Das Fremde empfinden wir manchmal direkt um uns, manchmal sind wir es, der den anderen um uns fremd ist, manchmal ist das Gefühl der Fremdheit auch nur den offenen Fragen geschuldet, die noch gestellt werden sollen. Hier waren wir Rabbi Rothschild und Neda sehr dankbar für ihre Offenheit und Geduld. Aber jede/r Einzelne, egal ob aus Deutschland, Polen, Estland, Österreich, Libanon, Bosnien und Herzegowina oder Russland, hat dazu beigetragen, dass unsere Gespräche fruchtbar waren, und geprägt von gegenseitigem Vertrauen. Zumindest an diesen 4 Tagen fühlten wir ein Stück Heimat, das nichts mit einem konkreten Ort zu tun hat.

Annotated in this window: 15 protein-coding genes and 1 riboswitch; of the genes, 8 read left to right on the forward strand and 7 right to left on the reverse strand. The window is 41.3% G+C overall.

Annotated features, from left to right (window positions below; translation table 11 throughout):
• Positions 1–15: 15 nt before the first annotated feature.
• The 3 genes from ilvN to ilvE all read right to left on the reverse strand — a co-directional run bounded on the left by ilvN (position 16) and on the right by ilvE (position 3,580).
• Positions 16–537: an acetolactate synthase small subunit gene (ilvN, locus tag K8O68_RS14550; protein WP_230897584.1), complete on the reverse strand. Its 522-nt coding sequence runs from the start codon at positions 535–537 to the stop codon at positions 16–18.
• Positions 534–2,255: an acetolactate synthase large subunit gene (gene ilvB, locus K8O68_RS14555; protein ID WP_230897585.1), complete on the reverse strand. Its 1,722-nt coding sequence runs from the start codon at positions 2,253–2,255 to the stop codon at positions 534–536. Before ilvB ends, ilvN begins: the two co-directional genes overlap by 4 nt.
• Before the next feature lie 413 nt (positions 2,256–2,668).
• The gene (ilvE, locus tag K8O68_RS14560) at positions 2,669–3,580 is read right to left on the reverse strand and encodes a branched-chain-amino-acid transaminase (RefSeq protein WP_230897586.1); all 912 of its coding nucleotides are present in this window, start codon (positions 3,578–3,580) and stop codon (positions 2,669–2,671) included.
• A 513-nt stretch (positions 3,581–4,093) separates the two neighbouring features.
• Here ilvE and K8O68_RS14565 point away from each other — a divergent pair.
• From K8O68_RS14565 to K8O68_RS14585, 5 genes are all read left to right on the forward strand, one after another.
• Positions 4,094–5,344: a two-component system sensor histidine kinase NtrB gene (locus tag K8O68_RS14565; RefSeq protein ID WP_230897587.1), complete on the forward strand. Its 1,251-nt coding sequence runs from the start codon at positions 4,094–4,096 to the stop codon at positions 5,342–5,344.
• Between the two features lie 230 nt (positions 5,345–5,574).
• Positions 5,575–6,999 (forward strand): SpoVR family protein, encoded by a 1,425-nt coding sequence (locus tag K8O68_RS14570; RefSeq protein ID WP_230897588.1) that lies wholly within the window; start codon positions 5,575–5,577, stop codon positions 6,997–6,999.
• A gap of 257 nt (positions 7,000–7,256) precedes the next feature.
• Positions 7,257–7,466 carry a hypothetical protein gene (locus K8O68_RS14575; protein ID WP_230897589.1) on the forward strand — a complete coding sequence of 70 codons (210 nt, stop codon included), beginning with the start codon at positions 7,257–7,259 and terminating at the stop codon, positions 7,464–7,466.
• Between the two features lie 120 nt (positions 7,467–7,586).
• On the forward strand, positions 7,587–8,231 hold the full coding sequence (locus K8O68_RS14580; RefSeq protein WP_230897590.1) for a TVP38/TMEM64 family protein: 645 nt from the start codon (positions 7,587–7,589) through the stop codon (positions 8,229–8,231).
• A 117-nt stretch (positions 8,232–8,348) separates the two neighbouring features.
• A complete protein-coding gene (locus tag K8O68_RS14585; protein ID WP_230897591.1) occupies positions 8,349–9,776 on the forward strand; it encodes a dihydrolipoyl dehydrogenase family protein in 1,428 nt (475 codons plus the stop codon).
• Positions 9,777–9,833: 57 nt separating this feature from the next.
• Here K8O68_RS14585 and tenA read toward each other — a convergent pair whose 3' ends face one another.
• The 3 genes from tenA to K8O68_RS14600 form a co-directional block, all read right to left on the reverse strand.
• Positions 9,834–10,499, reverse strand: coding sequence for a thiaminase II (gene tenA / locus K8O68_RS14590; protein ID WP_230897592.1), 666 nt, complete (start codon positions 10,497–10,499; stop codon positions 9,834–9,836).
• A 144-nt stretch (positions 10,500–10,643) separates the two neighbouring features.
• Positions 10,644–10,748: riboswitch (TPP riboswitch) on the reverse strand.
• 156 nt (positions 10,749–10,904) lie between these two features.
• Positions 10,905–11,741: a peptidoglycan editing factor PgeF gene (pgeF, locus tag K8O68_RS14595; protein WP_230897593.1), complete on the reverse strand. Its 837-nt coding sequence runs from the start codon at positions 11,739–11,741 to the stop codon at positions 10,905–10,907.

Yesterday was the end of our Bible dialogue on Exile and the kingdom of god. As usually in our conferences, it was the personal encounter with people from different countries and intense talks with one another that made the time so special. Last not least the women from Bosnia who shared their personal experience with exile during the war made it hard to feel sorry for ourselves for those moments when we feel estranged deep within. It helped to learn from the non-violent communication that we all share the same needs, with sometimes different priorities and certainly different strategies to fulfill them. Peace for one, but besides food, clothes and shelter, also celebration and laughter. Realizing this helps to be more understanding of others and of our own motives.The bible talks were also a challenge and food for thought. Did Jesus cross the border to escape people’s expectation in him as a miracle worker? To find himself again? Was that why we was so rude to the woman who only begged for her daughter to get well again? Is this what we sometimes need to do to not be alienated from ourselves? Sometimes we feel foreign in our own familiar environment. Sometimes the strangeness is only due to unasked questions. We are thankful that Rabbi Rothschild and Neda were patient and kind in answering our questions on Islam and Judaism. But every one of the participants from Germany, Poland, Austria, Bosnia, Estonia and Russia (and years ago from Nigeria and Lebanon) contributed to open and trusting conversations, so that for these four days we could say we found a sense of home that had nothing to do with a place or town.